Earlier this month, Marcus Robinson was found dead in his cell at Scotland Correctional Institution. The prison ruled it a suicide. He was 49 and had spent his entire adult life, as well as a good chunk of his childhood, in prison. His death didn’t make the news. But for those who worked on Marcus’ case for decades, it was a tragic reminder of our criminal punishment system’s failure to create even a semblance of justice.
Marcus grew up with many loving relatives and a strong, supportive mother, but an abusive father inflicted trauma from a young age. Yet, a racist system treated him like an incorrigible monster rather than a child in need of healing. He ended up in juvenile prison, a cruel system reserved almost exclusively for Black children, which makes people more likely to be incarcerated as adults.
Marcus was barely 18 years old when he played a role in a robbery that left 17-year-old Erik Tornblom dead. At his 1994 trial for Tornblom’s murder, Marcus was portrayed as a cold-blooded Black man on the hunt for a white victim. Prosecutors intentionally removed Black jurors who might have been more likely to see Marcus as human. Marcus soon became the youngest person on death row, and a new cycle of trauma began.
In 2007, Marcus was 12 hours away from execution before litigation over the state’s lethal injection protocol led to a stay. He’d already had his veins examined in preparation for the fatal injection, and already said goodbye to his family in what he thought was their final visit.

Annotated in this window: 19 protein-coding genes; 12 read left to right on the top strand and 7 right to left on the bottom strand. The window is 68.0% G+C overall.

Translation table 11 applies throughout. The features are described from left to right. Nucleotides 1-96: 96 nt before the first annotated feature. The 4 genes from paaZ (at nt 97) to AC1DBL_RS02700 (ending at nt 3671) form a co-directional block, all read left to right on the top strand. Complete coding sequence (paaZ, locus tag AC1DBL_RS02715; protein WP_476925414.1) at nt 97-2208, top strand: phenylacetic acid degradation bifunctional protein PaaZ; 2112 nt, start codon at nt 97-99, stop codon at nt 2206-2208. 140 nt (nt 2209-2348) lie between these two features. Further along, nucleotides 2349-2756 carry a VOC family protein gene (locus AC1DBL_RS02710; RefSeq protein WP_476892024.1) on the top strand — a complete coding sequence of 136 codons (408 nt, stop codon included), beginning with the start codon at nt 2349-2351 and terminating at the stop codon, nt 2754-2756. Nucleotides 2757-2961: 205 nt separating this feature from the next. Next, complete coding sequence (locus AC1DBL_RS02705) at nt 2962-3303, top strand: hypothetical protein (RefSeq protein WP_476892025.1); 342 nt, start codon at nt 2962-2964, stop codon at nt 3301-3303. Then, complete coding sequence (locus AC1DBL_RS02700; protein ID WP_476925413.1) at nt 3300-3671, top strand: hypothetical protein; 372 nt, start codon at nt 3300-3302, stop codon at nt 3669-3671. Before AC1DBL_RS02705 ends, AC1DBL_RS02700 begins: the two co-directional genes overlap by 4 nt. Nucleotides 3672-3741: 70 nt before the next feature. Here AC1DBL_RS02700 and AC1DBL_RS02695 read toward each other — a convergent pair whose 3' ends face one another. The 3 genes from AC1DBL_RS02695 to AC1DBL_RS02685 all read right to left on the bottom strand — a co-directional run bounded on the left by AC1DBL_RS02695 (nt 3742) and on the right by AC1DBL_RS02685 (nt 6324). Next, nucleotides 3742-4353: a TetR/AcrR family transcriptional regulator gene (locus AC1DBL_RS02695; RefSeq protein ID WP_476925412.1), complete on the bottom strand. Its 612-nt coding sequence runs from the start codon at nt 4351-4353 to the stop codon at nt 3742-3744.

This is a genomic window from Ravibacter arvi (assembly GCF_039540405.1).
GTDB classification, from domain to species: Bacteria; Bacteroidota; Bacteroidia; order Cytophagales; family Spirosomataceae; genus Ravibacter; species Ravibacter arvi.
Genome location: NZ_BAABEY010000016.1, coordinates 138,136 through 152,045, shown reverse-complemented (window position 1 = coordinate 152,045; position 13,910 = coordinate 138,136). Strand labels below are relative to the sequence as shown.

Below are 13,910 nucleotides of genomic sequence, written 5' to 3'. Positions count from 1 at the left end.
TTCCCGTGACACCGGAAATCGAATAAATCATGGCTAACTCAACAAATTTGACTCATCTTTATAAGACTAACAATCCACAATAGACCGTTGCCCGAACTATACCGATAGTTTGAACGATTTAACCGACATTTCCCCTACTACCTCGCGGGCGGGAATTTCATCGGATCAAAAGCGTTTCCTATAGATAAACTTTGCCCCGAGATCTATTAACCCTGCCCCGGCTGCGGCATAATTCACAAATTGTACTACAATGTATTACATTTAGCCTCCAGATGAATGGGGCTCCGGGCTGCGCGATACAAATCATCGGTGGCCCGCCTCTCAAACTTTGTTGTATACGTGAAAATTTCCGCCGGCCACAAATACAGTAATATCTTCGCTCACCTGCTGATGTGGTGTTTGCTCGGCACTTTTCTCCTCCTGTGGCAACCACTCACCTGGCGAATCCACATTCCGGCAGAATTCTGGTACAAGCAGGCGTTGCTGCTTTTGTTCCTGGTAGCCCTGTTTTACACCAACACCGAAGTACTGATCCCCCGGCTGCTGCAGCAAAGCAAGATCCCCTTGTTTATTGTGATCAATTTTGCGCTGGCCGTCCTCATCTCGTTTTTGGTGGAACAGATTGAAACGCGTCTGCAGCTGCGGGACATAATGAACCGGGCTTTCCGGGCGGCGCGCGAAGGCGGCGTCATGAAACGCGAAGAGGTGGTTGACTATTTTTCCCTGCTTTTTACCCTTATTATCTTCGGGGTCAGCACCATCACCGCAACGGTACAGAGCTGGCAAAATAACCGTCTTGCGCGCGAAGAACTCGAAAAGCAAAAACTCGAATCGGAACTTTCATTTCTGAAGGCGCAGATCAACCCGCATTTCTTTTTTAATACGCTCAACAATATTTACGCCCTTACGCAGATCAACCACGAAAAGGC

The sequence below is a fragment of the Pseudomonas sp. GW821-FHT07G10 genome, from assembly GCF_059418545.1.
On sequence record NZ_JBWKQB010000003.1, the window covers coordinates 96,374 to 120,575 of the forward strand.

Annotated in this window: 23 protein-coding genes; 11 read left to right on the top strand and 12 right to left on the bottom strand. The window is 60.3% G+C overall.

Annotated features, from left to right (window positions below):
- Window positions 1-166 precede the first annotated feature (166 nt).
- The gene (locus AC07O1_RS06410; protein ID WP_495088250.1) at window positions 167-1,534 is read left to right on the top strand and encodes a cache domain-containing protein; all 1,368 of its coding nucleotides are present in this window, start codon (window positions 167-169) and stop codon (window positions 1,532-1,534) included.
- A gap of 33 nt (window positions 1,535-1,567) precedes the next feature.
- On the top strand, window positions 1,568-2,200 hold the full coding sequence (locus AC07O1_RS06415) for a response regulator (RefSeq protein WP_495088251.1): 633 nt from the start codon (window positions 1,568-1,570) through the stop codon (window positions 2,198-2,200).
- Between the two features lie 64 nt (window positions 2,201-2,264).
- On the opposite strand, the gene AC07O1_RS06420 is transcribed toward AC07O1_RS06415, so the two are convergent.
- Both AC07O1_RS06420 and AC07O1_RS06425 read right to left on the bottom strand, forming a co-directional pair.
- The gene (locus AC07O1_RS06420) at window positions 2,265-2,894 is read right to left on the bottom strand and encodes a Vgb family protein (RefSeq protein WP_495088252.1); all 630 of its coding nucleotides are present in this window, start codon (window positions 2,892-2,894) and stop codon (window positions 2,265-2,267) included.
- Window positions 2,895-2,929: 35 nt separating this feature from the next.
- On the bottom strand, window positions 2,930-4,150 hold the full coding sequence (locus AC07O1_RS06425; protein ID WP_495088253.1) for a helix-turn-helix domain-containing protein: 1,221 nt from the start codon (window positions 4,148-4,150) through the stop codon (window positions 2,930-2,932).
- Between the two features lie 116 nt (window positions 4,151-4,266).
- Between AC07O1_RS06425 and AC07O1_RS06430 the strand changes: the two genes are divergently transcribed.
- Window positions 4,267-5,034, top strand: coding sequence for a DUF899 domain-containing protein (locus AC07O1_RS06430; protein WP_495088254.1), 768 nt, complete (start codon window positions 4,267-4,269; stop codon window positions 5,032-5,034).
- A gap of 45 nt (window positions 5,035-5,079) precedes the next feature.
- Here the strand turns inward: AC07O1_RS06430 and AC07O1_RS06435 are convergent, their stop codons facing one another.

A few years later, Marcus’ case became the first to be tried under the North Carolina Racial Justice Act. In 2012, Judge Gregory Weeks ruled that prosecutors intentionally and systematically removed Black citizens from Marcus’ jury. Judge Weeks said Marcus had also proven that such discrimination was happening in capital cases across North Carolina.
It was a historic victory that brought to light decades of racism in death penalty trials, and Marcus was resentenced to life without parole. But even that victory was snatched away when the N.C. Supreme Court overturned it on a technicality and sent Marcus back to death row. Marcus and his legal team had to fight until 2020 to finally get his life sentence restored.
Attorney David Weiss remembers going to the prison to tell Marcus the news that he would never be executed: “Marcus said he was excited, grateful, thankful, and elated. He rattled off this string of adjectives. In retrospect, I wonder how happy he really was to be serving a life without parole sentence, whether he was saying that more for our benefit. Life in prison was really hard for Marcus.”
At his funeral, his mother, the Rev. Shirley Burns, sang a beautiful hymn. She had also sung it at the funerals of her two other sons. One of them was murdered in 2006 and police never solved the crime. Friends and family talked about a side of Marcus that never made the headlines. He was one of several talented singers in his family. He was loyal and protective, mischievous and funny.
We’d like to imagine a different life for Marcus, one where he wasn’t born into a racist society that too often sees Black children’s lives as disposable. One where he was shown kindness and compassion as a child, rather than imprisoned.
“Marcus was smart, witty, and sarcastic,” Weiss remembers. “He liked to cross-examine me about his case, or about a current event. He’d ask me hard questions until he felt like he caught me in a contradiction or an awkward moment. Then he’d flash that wide smile and start laughing. Not at all in a mean-spirited way. I think he enjoyed debating and questioning. Maybe in another life he’d have been a lawyer.”